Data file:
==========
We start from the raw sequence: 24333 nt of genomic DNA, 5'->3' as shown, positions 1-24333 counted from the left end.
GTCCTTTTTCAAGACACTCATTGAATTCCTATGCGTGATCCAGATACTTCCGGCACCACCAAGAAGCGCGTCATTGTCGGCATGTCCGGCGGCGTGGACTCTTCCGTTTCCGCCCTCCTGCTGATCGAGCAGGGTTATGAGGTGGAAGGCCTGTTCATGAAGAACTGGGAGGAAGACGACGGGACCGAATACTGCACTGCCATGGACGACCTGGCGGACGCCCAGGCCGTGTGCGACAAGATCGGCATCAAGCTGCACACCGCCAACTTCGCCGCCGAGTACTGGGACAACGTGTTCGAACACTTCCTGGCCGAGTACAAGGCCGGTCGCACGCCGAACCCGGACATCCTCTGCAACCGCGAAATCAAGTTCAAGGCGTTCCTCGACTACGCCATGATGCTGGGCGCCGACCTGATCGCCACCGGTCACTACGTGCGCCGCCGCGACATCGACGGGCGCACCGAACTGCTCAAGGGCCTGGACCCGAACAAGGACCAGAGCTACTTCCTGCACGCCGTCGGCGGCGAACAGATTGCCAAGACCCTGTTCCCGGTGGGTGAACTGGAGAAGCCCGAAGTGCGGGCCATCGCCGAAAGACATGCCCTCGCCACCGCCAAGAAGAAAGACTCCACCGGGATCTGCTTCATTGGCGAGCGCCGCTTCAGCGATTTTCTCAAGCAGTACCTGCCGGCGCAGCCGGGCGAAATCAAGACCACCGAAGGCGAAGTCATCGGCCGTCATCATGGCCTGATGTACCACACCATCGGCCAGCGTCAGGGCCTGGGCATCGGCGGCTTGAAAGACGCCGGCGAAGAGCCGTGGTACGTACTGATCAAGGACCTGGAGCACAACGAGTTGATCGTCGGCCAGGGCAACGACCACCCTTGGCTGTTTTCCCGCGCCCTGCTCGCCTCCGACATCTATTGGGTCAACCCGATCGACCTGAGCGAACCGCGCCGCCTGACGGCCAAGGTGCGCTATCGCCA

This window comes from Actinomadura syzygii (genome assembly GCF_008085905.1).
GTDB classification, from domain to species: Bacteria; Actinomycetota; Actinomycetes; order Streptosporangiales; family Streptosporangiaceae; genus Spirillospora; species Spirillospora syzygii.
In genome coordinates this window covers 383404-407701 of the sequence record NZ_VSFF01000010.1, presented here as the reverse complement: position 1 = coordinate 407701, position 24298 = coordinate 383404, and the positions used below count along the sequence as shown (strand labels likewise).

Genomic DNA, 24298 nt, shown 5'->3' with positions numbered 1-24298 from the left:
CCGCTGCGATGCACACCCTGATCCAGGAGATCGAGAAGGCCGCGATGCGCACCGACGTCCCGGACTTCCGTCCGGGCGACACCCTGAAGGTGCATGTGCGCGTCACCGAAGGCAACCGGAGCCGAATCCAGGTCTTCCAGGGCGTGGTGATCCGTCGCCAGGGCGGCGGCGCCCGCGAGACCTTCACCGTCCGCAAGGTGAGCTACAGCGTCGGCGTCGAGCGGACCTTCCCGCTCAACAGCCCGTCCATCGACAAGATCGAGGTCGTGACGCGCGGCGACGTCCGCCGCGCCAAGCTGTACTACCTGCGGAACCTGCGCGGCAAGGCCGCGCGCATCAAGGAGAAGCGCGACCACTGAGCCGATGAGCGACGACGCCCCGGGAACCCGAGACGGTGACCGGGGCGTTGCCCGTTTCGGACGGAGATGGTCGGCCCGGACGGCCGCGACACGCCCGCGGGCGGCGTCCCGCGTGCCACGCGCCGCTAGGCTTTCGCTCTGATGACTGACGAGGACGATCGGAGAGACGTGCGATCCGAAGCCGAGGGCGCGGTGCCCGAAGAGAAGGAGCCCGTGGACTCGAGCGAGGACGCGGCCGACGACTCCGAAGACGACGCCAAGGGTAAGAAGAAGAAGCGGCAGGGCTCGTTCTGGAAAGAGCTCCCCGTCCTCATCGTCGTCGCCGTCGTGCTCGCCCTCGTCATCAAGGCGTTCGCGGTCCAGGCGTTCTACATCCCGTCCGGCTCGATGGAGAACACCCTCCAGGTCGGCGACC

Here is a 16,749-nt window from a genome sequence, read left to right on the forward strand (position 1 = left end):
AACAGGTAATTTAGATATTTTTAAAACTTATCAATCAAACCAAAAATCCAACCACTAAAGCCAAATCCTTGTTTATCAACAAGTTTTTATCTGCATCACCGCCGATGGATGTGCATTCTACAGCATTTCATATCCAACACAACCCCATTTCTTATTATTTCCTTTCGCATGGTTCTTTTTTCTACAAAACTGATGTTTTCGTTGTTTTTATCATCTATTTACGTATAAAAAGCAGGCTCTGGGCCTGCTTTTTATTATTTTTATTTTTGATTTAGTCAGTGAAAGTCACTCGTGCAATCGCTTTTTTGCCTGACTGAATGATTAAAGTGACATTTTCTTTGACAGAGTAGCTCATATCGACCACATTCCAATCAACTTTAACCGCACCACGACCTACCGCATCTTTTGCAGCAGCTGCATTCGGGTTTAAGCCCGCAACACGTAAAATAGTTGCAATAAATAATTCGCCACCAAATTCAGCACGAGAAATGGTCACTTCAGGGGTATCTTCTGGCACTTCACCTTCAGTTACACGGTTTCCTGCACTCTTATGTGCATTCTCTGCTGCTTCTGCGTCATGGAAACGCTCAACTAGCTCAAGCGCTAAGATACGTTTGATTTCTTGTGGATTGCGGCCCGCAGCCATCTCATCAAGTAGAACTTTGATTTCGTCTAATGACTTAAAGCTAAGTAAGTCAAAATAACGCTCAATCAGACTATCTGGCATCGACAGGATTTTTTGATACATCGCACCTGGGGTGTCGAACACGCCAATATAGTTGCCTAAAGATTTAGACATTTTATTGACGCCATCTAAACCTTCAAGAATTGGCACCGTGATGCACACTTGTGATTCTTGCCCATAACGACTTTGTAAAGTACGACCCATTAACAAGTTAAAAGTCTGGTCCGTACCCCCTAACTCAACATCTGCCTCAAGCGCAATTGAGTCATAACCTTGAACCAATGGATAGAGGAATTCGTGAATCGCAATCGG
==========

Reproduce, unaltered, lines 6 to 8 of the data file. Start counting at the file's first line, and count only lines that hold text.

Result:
Genomic DNA, 24298 nt, shown 5'->3' with positions numbered 1-24298 from the left:
CCGCTGCGATGCACACCCTGATCCAGGAGATCGAGAAGGCCGCGATGCGCACCGACGTCCCGGACTTCCGTCCGGGCGACACCCTGAAGGTGCATGTGCGCGTCACCGAAGGCAACCGGAGCCGAATCCAGGTCTTCCAGGGCGTGGTGATCCGTCGCCAGGGCGGCGGCGCCCGCGAGACCTTCACCGTCCGCAAGGTGAGCTACAGCGTCGGCGTCGAGCGGACCTTCCCGCTCAACAGCCCGTCCATCGACAAGATCGAGGTCGTGACGCGCGGCGACGTCCGCCGCGCCAAGCTGTACTACCTGCGGAACCTGCGCGGCAAGGCCGCGCGCATCAAGGAGAAGCGCGACCACTGAGCCGATGAGCGACGACGCCCCGGGAACCCGAGACGGTGACCGGGGCGTTGCCCGTTTCGGACGGAGATGGTCGGCCCGGACGGCCGCGACACGCCCGCGGGCGGCGTCCCGCGTGCCACGCGCCGCTAGGCTTTCGCTCTGATGACTGACGAGGACGATCGGAGAGACGTGCGATCCGAAGCCGAGGGCGCGGTGCCCGAAGAGAAGGAGCCCGTGGACTCGAGCGAGGACGCGGCCGACGACTCCGAAGACGACGCCAAGGGTAAGAAGAAGAAGCGGCAGGGCTCGTTCTGGAAAGAGCTCCCCGTCCTCATCGTCGTCGCCGTCGTGCTCGCCCTCGTCATCAAGGCGTTCGCGGTCCAGGCGTTCTACATCCCGTCCGGCTCGATGGAGAACACCCTCCAGGTCGGCGACC

Here is a 16,749-nt window from a genome sequence, read left to right on the forward strand (position 1 = left end):